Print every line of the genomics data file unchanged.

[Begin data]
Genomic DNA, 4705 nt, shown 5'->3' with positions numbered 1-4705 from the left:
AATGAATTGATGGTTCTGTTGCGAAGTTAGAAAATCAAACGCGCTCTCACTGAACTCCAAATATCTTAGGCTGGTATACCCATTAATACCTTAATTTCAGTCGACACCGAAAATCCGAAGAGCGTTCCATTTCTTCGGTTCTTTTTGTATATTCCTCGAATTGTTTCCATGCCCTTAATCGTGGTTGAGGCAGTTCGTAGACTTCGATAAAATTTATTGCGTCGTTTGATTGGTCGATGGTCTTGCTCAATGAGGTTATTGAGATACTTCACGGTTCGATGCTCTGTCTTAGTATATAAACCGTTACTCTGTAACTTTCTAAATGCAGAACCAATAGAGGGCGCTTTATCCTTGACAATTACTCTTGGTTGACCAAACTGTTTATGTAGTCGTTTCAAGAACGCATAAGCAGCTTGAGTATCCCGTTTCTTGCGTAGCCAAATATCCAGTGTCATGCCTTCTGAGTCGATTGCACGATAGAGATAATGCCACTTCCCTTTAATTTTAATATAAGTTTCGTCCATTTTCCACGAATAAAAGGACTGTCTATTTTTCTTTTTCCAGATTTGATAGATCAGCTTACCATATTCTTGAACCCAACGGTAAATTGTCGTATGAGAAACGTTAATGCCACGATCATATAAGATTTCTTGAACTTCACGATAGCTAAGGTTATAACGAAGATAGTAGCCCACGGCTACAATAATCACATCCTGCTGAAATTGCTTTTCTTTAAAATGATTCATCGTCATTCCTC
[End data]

Genomic DNA, 4705 nt, shown 5'->3' with positions numbered 1-4705 from the left:
AATGAATTGATGGTTCTGTTGCGAAGTTAGAAAATCAAACGCGCTCTCACTGAACTCCAAATATCTTAGGCTGGTATACCCATTAATACCTTAATTTCAGTCGACACCGAAAATCCGAAGAGCGTTCCATTTCTTCGGTTCTTTTTGTATATTCCTCGAATTGTTTCCATGCCCTTAATCGTGGTTGAGGCAGTTCGTAGACTTCGATAAAATTTATTGCGTCGTTTGATTGGTCGATGGTCTTGCTCAATGAGGTTATTGAGATACTTCACGGTTCGATGCTCTGTCTTAGTATATAAACCGTTACTCTGTAACTTTCTAAATGCAGAACCAATAGAGGGCGCTTTATCCTTGACAATTACTCTTGGTTGACCAAACTGTTTATGTAGTCGTTTCAAGAACGCATAAGCAGCTTGAGTATCCCGTTTCTTGCGTAGCCAAATATCCAGTGTCATGCCTTCTGAGTCGATTGCACGATAGAGATAATGCCACTTCCCTTTAATTTTAATATAAGTTTCGTCCATTTTCCACGAATAAAAGGACTGTCTATTTTTCTTTTTCCAGATTTGATAGATCAGCTTACCATATTCTTGAACCCAACGGTAAATTGTCGTATGAGAAACGTTAATGCCACGATCATATAAGATTTCTTGAACTTCACGATAGCTAAGGTTATAACGAAGATAGTAGCCCACGGCTACAATAATCACATCCTGCTGAAATTGCTTTTCTTTAAAATGATTCATCGTCATTCCTC